Monday, February 09, 2009

Is it really that friggin hard for people to read?

Actually, the first thing on my mind this morning is that, against rather long odds (and even longer ones that it will last more than a few episodes), Joss Whedon's latest creation, "Dollhouse," is actually going to hit the airwaves on Fox this Friday at 9 (at the same time as the surely superior "Friday Night Lights.")

Speaking of "Friday Night Lights," I can't see any way the show can continue with a new crop of kids after this season, but if you watched last Friday's episode you know the show is certainly at least going to go out on top. Rarely does a character in an ensemble drama get the kind of sendoff that Brian "Smash" Williams (Gaius Charles) was given as he heads off for Texas A&M, and it was easily the finest hour of TV I've seen in the past year or so.

But back to Whedon's "Dollhouse." I was watching two entries in Fox's Sunday night lineup ("King of the Hill" and "American Dad") for the first time in a long while (I have decided to never again watch another new episode of "The Simpsons" because the show's creators have simply been repeating themselves for at least the past three years or so), and even fast-forwarding through the commercials it was impossible to miss the constant promos for "Dollhouse."

So, what is it again? Well, the show will star Eliza Dushku as an "active" or "doll" named Echo, one of a group of government operatives who have their minds wiped clean after they complete each mission. As you can see from the photo and promo clip I've attached at the end, this somehow also stars Ms. Cross (Olivia Williams) and Tahmoh Penikett of "Battlestar Galactica" fame, so if you like Whedon at all tune in for at least a few episodes of this latest entry into the Friday night graveyard (though "X-Files," of course, managed to thrive there for several years.)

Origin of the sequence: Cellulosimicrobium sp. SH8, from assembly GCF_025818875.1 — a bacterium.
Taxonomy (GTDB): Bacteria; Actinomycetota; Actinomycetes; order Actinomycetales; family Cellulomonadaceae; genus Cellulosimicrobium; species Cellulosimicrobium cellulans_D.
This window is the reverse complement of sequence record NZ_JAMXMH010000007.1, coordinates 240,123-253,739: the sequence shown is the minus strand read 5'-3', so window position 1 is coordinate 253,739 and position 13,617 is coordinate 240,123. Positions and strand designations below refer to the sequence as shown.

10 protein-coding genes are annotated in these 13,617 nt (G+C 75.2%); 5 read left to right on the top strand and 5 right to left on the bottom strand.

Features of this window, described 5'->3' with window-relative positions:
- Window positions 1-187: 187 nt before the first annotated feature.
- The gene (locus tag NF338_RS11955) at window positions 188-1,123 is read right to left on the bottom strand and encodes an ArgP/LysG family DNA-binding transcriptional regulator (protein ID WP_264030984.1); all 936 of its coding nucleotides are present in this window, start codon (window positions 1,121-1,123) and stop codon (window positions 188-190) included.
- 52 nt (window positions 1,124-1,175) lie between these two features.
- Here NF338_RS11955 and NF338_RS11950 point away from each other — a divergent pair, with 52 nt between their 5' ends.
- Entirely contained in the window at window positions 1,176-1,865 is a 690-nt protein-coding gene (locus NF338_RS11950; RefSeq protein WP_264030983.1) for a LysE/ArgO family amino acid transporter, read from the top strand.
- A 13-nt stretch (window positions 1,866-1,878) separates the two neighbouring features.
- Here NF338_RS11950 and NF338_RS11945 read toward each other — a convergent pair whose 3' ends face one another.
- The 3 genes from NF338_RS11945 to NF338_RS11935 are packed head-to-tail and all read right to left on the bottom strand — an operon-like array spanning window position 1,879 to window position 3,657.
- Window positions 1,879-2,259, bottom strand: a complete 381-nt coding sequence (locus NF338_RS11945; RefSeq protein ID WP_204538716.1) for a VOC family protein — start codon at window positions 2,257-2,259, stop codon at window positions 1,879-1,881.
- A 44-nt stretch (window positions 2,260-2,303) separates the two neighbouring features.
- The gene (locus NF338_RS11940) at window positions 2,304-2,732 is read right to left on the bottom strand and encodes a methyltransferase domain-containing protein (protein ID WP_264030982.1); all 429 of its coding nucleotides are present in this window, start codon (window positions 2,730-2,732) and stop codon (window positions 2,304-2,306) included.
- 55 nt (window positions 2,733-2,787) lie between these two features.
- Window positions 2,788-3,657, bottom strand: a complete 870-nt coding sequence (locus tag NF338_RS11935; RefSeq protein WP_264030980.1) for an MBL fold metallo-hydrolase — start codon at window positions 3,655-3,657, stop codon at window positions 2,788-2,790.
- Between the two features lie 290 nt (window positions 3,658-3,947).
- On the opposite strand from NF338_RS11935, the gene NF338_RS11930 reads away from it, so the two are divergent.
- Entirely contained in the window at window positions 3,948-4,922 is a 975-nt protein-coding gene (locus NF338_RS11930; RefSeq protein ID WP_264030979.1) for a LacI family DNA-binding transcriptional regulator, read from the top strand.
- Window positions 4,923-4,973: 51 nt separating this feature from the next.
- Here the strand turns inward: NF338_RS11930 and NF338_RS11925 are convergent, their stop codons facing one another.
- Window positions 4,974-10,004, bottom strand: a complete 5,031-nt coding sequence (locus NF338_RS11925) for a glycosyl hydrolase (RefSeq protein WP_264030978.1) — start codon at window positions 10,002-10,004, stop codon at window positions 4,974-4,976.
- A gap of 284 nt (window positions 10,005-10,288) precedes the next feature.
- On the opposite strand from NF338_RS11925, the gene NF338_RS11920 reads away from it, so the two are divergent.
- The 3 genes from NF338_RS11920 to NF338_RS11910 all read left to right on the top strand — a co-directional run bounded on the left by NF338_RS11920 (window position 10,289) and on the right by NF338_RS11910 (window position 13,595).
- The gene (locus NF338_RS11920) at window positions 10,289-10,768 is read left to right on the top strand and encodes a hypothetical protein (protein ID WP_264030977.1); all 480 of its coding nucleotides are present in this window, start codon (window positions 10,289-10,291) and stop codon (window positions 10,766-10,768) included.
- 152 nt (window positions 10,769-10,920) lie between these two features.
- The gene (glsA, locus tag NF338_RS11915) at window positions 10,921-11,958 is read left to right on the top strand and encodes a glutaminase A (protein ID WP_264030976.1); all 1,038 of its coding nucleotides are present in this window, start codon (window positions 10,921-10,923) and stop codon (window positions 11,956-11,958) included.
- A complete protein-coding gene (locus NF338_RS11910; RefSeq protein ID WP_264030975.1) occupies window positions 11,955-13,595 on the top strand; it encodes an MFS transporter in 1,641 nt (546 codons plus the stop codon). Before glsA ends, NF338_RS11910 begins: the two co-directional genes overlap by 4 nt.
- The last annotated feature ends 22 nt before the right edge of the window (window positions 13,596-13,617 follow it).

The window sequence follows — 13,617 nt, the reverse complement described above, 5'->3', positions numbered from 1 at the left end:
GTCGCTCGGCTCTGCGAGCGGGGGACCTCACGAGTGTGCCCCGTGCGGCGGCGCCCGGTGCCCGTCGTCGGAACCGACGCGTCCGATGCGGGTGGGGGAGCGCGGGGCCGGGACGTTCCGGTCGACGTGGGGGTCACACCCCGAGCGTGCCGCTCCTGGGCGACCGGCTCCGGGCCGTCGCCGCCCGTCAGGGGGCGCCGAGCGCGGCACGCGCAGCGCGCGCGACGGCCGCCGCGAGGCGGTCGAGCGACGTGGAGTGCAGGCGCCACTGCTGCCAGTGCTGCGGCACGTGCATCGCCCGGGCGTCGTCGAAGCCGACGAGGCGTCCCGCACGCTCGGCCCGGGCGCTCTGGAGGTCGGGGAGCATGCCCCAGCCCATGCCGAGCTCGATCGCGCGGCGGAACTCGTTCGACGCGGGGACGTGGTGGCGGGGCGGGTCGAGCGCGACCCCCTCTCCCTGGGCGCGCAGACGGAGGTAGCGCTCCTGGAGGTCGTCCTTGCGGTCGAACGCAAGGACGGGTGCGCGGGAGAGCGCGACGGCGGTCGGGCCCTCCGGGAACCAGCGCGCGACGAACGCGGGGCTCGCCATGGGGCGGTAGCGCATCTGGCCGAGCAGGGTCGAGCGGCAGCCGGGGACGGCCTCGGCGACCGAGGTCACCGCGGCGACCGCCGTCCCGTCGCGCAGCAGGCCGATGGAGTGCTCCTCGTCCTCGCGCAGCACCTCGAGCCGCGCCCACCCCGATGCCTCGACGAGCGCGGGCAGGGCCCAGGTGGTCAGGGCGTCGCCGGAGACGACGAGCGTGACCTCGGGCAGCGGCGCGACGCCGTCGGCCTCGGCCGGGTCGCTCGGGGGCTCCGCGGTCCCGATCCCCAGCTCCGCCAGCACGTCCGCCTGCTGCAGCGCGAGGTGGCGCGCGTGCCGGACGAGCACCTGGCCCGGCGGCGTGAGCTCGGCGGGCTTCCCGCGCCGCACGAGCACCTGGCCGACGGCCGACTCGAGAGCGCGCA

And now, finally, the tidbit that sparked the admittedly surly headline for a Monday morning (especially one which I have off) was word that now not one but two of my five favorite flicks of 2008 are being remade for American audiences.

What in the world is going on here? I understand that it makes perfect sense to do an English-language remake of Guillaume Canet's "Tell No One," which it was just announced Luc Besson's EuropaCorp is about to take on, for several reasons. First, it made a fairly impressive $6 million at the U.S. box office, and second, it's just a first-rate thriller from an American source, the potboiler novel by Harlan Coben.

If you have the chance, though (and you will when it hits DVD on March 31), please see Canet's original long before this comes together. What you'll get is a sensational mind-bending thriller that fits solidly in the French tradition while adding a thoroughly modern touch, the best and most natural chase scenes I've seen in many years and just a great performance at its core from Francois Cluzet as the embattled doctor Alexandre Beck.

In an even worse idea, Matt Reeves, director of the surprisingly satisfying "Cloverfield," has signed on to write and direct a remake of the Swedish "romantic horror flick" "Let the Right One In," which I had the sublime pleasure of seeing at the 2008 Rehoboth Beach Independent Film Festival.